This seems not just like a bad deal, but really inexcusable from a public policy perspective…
Virginia lawmakers might think they’ve been wrestling with this question: Should the state give up about $1 billion in tax revenue to build the Washington Commanders a new National Football League stadium?
But they’ve really been deciding this: Should Virginia forfeit possibly unlimited tax dollars to finance not just a stadium but team offices, unrelated office space, retail stores, restaurants, lodging and anything else that the team, stadium authority and local government are up for?
…language in both the House and Senate bills says the bonds would finance a “facility,” yet the legislation defines that term so broadly that it could encompass the entire development.
Wait a minute, is this some sort of joke or something? Let’s check it out for ourselves. So here’s the House of Delegates version of the bill (Chief Patron: Del. Barry Knight) and here’s the State Senate version (Chief Patron: Senate Majority Leader Dick Saslaw). A few key phrases jump out from the text of these bills (bolding added for emphasis):
- “The Authority is exempt from the Personnel Act and the Public Procurement Act. The Authority may issue bonds with a maximum maturity date of 40 years.”
- “‘Campus’ means the facility and parcels proximate to the facility on which development is to occur and the owners of which have petitioned to the county or city within which the facility is located to include their parcels in the campus.
- “‘Facility’ means (i) a professional football stadium, (ii) practice fields or other areas where professional football teams may practice or perform, (iii) offices for the primary team, (iv) offices, restaurants, concessions, retail and lodging facilities which are owned and operated in connection with a professional football stadium, and (v) any other directly related properties, including onsite and offsite parking lots, garages, and other properties, all located on a site specified by the primary team and consented to by the Authority and the county or city in which the site is located.”
- “‘Personal income tax revenues’ means personal income tax revenues as estimated by the Tax Commissioner from individuals under Article 2 (§ 58.1-320 et seq.) of Chapter 3 of Title 58.1 based on salaries, wages, and other income generated through employment or the conduct of a trade or business within the facility and any performing arts venue, including without limitation, such taxes collected from a primary team’s or any other professional football team’s players, coaches, and office personnel; personnel employed by an affiliate or other operator of enterprises within the facility and any performing arts venue; and personnel involved in the development and construction of the facility and any performing arts venue.”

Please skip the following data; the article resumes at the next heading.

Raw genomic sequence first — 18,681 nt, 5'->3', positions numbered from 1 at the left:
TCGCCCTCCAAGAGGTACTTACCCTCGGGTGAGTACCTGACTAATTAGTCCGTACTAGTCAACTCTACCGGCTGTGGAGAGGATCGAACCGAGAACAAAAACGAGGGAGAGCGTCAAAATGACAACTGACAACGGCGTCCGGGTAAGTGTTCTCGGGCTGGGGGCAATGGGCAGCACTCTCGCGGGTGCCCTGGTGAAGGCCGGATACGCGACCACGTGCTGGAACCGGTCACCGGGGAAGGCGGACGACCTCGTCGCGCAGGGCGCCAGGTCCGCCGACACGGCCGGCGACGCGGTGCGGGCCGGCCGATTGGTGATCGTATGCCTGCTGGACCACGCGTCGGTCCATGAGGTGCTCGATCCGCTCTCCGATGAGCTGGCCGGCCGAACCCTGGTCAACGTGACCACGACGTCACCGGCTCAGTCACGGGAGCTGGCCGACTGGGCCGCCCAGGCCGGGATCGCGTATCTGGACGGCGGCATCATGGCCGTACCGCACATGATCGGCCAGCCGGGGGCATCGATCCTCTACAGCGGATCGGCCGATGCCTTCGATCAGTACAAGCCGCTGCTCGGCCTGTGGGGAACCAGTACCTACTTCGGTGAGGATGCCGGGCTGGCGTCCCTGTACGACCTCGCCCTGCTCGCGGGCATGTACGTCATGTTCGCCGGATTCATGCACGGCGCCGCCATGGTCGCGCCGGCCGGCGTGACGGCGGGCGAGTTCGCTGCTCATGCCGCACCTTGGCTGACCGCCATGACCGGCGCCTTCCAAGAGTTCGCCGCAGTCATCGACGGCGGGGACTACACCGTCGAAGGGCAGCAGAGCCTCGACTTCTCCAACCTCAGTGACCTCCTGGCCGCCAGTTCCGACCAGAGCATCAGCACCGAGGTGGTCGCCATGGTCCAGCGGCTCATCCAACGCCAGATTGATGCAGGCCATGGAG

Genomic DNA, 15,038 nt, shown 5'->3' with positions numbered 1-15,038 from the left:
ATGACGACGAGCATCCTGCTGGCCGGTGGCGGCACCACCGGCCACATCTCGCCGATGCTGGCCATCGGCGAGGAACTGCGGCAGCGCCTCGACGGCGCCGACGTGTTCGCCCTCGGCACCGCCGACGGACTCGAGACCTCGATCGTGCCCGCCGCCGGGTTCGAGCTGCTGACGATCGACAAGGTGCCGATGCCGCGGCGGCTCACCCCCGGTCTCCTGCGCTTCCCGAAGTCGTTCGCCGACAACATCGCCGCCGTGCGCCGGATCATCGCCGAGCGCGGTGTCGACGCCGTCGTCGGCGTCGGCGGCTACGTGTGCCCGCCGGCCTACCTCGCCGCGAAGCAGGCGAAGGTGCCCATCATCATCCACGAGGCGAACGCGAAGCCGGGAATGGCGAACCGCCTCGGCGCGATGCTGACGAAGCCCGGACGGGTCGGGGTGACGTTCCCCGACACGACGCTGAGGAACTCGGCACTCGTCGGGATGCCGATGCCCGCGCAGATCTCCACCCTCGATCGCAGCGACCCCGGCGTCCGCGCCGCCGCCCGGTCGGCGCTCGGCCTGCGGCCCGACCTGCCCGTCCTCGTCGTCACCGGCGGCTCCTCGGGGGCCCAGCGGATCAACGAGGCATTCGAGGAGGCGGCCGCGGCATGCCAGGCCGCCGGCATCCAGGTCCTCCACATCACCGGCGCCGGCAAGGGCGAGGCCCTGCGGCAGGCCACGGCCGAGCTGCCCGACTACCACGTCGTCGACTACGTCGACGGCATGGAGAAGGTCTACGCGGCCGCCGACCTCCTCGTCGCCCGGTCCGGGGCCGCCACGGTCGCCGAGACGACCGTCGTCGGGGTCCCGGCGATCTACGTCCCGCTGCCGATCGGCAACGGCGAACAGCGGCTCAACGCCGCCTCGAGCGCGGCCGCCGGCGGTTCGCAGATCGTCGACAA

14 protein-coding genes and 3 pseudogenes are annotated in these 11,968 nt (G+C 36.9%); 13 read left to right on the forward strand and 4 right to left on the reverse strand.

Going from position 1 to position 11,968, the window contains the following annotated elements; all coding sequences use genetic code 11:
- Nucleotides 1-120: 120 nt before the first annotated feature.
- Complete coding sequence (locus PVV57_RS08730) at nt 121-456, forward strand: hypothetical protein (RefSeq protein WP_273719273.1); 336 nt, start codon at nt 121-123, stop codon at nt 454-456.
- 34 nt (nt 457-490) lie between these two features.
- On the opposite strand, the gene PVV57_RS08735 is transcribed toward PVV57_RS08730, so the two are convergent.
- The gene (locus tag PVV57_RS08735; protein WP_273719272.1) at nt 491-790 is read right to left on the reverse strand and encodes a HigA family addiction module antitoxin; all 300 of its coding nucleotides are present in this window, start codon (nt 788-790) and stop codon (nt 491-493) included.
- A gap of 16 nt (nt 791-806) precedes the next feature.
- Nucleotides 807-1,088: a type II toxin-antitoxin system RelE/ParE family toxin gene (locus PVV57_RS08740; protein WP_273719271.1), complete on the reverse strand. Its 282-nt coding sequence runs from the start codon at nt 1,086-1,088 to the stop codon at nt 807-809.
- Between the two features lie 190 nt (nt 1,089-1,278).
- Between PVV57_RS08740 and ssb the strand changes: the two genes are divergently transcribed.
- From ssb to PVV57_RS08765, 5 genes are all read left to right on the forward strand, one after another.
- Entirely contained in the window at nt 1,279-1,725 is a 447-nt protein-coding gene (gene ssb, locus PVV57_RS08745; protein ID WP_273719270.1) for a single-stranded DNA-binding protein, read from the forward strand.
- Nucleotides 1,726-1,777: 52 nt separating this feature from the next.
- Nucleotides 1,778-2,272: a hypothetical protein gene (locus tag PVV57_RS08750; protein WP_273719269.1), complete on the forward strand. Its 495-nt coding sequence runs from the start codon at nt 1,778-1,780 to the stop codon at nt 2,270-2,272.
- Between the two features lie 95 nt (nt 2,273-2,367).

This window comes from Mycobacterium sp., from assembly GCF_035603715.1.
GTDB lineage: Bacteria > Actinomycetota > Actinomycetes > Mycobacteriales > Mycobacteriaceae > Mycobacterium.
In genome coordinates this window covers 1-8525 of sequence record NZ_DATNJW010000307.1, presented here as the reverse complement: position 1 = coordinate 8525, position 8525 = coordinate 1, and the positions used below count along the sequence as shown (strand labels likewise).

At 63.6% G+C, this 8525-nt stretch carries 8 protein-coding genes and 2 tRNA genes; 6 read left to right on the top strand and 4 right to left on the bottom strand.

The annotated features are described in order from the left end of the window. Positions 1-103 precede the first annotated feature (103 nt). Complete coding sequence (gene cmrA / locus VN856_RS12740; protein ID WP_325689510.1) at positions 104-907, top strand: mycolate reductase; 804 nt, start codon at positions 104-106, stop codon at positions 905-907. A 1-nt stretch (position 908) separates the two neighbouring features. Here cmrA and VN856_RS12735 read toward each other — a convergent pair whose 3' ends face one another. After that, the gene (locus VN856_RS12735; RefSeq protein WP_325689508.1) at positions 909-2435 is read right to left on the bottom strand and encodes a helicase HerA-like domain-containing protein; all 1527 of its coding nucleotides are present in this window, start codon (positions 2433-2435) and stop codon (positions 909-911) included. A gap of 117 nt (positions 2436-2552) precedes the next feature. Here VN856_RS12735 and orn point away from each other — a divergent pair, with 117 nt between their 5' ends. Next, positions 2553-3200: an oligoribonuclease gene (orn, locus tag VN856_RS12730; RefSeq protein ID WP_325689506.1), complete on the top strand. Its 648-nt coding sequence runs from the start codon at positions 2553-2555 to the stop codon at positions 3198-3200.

- “‘Sales tax revenues’ means tax collections under the Virginia Retail Sales and Use Tax Act (§ 58.1-600 et seq.), as limited herein, generated by transactions taking place in the facility and on the campus, including transactions generating revenues in connection with the development and construction of the facility and of the campus”
Does all this seem pretty broad and generous to billionaire Dan Snyder’s football team? Yeah, well, it seems that way to other people as well. Per the WaPo story on this:
“I don’t think it should be called the ‘stadium authority,’” said Michael D. Farren, a senior research fellow at the Mercatus Center at George Mason University. “I think they should call it the ‘Snyder City authority.’”
Neither bill caps the amount of money that can be raised. And while the House bill limits the bonds to 20 years, the Senate version would allow the stadium authority to issue new bonds in perpetuity — and collect the tax revenue to pay them down — to finance new construction, expansion, repairs and maintenance.
“It’s an endless gravy train of subsidies,” said Farren, whose research focuses on the effects of government favoritism toward individual businesses and industries. “As long as we keep some bonds active, we can keep the gravy train rolling. I don’t think that in reality you would ever see everything paid off.”
Does any of this sound ok to you? If so…why exactly (and what, by the way, are you smoking)?!? Haha. Seriously, though, is there any reason for Virginia to give billionaire Dan Snyder ANY subsidies at all to relocate his profitable – even if not successful on the football field – business here? And even if that’s the case, is there any reason to be THIS generous to him, including “restaurants and retail without specifying that they be located in the stadium, potentially applying to an Armani store near the venue as much as a Commanders merchandise shop inside?” Uhhh…